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Old 17th February 2005, 06:38 PM   #1
keyser is offline keyser  Netherlands
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Default What is Dynamic Headroom?

Hi all,

What is dynamic headroom? I've seen it expressed in db's, but I don't understand what it means.
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Old 17th February 2005, 06:59 PM   #2
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Default Re: What is Dynamic Headroom?

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Originally posted by keyser
Hi all,

What is dynamic headroom? I've seen it expressed in db's, but I don't understand what it means.

Suppose your amp puts out 50W continuous under load. This is ultimately limited by the supply voltage, that sags under full load.
But with music, there is never a continuous full load, there is full load short peaks. Because of the supply caps, those short peaks can be deliverd to the speaker without the supply getting time to sag. The output power is there for higher with music, say 70 watts.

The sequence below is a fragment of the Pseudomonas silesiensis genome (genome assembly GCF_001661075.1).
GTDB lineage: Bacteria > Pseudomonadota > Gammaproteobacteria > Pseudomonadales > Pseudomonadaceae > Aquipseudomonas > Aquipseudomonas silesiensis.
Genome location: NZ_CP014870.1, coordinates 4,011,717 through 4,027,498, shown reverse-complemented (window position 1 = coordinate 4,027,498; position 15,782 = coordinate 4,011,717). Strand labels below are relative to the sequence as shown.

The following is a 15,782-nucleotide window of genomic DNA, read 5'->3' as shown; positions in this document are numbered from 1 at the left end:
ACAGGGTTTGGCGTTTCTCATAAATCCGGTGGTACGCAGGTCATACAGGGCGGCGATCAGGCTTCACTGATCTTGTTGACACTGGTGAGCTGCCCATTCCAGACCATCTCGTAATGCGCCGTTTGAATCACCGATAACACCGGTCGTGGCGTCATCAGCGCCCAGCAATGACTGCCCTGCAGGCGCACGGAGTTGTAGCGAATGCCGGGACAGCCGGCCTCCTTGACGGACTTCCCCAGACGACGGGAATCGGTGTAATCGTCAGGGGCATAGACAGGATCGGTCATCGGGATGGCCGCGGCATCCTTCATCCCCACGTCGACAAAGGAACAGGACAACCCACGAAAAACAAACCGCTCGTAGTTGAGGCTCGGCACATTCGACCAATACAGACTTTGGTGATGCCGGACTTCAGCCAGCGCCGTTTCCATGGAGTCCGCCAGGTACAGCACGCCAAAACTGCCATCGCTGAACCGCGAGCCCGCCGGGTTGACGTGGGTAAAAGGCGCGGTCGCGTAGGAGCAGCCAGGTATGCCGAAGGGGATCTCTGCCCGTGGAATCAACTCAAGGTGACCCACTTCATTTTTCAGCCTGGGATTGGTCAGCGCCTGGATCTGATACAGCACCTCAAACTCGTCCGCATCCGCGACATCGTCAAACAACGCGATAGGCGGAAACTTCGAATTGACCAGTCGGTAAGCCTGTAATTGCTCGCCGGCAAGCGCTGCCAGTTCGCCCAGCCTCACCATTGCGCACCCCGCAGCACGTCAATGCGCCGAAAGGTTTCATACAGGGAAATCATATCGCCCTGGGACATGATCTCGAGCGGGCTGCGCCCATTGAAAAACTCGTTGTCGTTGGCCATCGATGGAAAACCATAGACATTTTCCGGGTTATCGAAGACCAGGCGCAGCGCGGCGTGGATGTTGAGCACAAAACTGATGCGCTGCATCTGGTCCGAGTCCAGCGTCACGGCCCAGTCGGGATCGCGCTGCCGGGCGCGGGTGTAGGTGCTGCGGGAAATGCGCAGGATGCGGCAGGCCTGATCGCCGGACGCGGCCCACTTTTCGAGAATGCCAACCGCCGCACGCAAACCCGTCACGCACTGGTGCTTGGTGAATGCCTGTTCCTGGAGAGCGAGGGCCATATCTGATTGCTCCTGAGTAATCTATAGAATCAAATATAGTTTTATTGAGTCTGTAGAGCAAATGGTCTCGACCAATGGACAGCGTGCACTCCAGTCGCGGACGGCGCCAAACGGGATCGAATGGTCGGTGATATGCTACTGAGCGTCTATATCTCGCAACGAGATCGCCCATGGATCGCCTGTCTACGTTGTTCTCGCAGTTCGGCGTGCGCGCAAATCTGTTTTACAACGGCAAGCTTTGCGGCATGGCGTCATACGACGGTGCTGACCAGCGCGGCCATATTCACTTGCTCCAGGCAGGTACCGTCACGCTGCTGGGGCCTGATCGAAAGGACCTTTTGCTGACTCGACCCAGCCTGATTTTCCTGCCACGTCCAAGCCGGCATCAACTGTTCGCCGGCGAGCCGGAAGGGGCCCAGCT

The difference between those 50 watts and the 70 watts is the headroom. 10*log (70/50) = 1.46dB headroom.

You also immediately realise now that an amp with a regulated supply has 0dB headroom.... Marketing won't like that, ma.

Jan Didden
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Old 17th February 2005, 07:04 PM   #3
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So, how would you calculate that upper power figure (in the case you mentioned, 70 watts)?

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Old 17th February 2005, 07:41 PM   #4
keyser is offline keyser  Netherlands
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Thanks Jan,
Your explanation was very clear, but I still don't get it completely. How long is such "short peak" you are talking about. What determines the speed in which the maximum voltage available from the capacitors drops? Has dynamic headroom got something to do with stability of the amp? (I mean its ability in delivering double the current in half the load)
keyser
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